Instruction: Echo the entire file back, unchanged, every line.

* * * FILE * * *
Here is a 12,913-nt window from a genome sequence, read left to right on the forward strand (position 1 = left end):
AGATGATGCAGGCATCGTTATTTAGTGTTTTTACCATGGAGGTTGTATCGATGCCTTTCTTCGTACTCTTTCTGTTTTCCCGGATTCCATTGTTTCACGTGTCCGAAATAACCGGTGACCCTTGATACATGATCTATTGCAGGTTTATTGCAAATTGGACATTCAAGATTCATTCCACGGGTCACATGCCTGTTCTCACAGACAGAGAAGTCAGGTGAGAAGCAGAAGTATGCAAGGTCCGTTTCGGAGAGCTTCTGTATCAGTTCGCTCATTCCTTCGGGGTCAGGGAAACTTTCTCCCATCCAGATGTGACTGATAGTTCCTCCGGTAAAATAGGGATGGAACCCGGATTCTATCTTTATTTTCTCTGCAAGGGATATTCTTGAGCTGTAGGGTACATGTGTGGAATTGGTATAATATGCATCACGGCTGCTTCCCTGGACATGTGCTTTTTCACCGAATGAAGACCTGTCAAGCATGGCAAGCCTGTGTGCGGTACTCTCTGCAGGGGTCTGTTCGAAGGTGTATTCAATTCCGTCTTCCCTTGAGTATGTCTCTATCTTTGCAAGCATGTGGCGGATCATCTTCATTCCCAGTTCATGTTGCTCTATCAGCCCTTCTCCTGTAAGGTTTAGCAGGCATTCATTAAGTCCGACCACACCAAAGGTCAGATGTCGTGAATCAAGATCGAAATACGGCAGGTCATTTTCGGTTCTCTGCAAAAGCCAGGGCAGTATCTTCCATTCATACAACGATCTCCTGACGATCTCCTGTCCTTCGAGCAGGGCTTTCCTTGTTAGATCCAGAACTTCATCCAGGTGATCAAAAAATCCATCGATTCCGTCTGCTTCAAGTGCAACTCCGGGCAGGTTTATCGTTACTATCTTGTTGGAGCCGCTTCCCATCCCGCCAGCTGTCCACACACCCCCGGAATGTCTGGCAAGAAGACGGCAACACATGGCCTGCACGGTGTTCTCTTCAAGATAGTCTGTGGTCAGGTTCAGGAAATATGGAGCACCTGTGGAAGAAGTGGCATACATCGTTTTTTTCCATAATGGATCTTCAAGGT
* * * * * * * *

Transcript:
Here is a 12,913-nt window from a genome sequence, read left to right on the forward strand (position 1 = left end):
AGATGATGCAGGCATCGTTATTTAGTGTTTTTACCATGGAGGTTGTATCGATGCCTTTCTTCGTACTCTTTCTGTTTTCCCGGATTCCATTGTTTCACGTGTCCGAAATAACCGGTGACCCTTGATACATGATCTATTGCAGGTTTATTGCAAATTGGACATTCAAGATTCATTCCACGGGTCACATGCCTGTTCTCACAGACAGAGAAGTCAGGTGAGAAGCAGAAGTATGCAAGGTCCGTTTCGGAGAGCTTCTGTATCAGTTCGCTCATTCCTTCGGGGTCAGGGAAACTTTCTCCCATCCAGATGTGACTGATAGTTCCTCCGGTAAAATAGGGATGGAACCCGGATTCTATCTTTATTTTCTCTGCAAGGGATATTCTTGAGCTGTAGGGTACATGTGTGGAATTGGTATAATATGCATCACGGCTGCTTCCCTGGACATGTGCTTTTTCACCGAATGAAGACCTGTCAAGCATGGCAAGCCTGTGTGCGGTACTCTCTGCAGGGGTCTGTTCGAAGGTGTATTCAATTCCGTCTTCCCTTGAGTATGTCTCTATCTTTGCAAGCATGTGGCGGATCATCTTCATTCCCAGTTCATGTTGCTCTATCAGCCCTTCTCCTGTAAGGTTTAGCAGGCATTCATTAAGTCCGACCACACCAAAGGTCAGATGTCGTGAATCAAGATCGAAATACGGCAGGTCATTTTCGGTTCTCTGCAAAAGCCAGGGCAGTATCTTCCATTCATACAACGATCTCCTGACGATCTCCTGTCCTTCGAGCAGGGCTTTCCTTGTTAGATCCAGAACTTCATCCAGGTGATCAAAAAATCCATCGATTCCGTCTGCTTCAAGTGCAACTCCGGGCAGGTTTATCGTTACTATCTTGTTGGAGCCGCTTCCCATCCCGCCAGCTGTCCACACACCCCCGGAATGTCTGGCAAGAAGACGGCAACACATGGCCTGCACGGTGTTCTCTTCAAGATAGTCTGTGGTCAGGTTCAGGAAATATGGAGCACCTGTGGAAGAAGTGGCATACATCGTTTTTTTCCATAATGGATCTTCAAGGT